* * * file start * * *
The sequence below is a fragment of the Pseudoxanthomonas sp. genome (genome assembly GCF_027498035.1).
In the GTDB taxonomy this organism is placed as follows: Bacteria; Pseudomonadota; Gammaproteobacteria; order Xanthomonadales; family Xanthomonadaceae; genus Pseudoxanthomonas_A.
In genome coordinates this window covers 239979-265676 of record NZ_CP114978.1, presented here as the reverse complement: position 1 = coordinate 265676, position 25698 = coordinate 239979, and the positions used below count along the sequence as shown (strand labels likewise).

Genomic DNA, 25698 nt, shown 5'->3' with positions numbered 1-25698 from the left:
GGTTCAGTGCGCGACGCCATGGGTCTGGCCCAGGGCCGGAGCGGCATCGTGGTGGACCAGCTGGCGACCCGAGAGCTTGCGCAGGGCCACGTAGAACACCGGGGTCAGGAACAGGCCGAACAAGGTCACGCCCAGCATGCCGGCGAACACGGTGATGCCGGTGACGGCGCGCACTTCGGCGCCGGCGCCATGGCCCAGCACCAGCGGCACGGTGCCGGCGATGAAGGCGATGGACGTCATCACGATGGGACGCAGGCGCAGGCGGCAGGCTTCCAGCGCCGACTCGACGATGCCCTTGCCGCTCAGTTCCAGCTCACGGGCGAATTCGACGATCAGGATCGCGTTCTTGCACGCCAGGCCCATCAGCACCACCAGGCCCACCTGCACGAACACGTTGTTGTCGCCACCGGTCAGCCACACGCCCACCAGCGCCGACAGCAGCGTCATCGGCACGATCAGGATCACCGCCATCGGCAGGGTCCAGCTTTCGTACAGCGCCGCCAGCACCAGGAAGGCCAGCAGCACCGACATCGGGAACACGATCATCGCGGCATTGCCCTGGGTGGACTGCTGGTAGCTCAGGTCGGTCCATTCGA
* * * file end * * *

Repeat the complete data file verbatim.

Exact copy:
The sequence below is a fragment of the Pseudoxanthomonas sp. genome (genome assembly GCF_027498035.1).
In the GTDB taxonomy this organism is placed as follows: Bacteria; Pseudomonadota; Gammaproteobacteria; order Xanthomonadales; family Xanthomonadaceae; genus Pseudoxanthomonas_A.
In genome coordinates this window covers 239979-265676 of record NZ_CP114978.1, presented here as the reverse complement: position 1 = coordinate 265676, position 25698 = coordinate 239979, and the positions used below count along the sequence as shown (strand labels likewise).

Genomic DNA, 25698 nt, shown 5'->3' with positions numbered 1-25698 from the left:
GGTTCAGTGCGCGACGCCATGGGTCTGGCCCAGGGCCGGAGCGGCATCGTGGTGGACCAGCTGGCGACCCGAGAGCTTGCGCAGGGCCACGTAGAACACCGGGGTCAGGAACAGGCCGAACAAGGTCACGCCCAGCATGCCGGCGAACACGGTGATGCCGGTGACGGCGCGCACTTCGGCGCCGGCGCCATGGCCCAGCACCAGCGGCACGGTGCCGGCGATGAAGGCGATGGACGTCATCACGATGGGACGCAGGCGCAGGCGGCAGGCTTCCAGCGCCGACTCGACGATGCCCTTGCCGCTCAGTTCCAGCTCACGGGCGAATTCGACGATCAGGATCGCGTTCTTGCACGCCAGGCCCATCAGCACCACCAGGCCCACCTGCACGAACACGTTGTTGTCGCCACCGGTCAGCCACACGCCCACCAGCGCCGACAGCAGCGTCATCGGCACGATCAGGATCACCGCCATCGGCAGGGTCCAGCTTTCGTACAGCGCCGCCAGCACCAGGAAGGCCAGCAGCACCGACATCGGGAACACGATCATCGCGGCATTGCCCTGGGTGGACTGCTGGTAGCTCAGGTCGGTCCATTCGA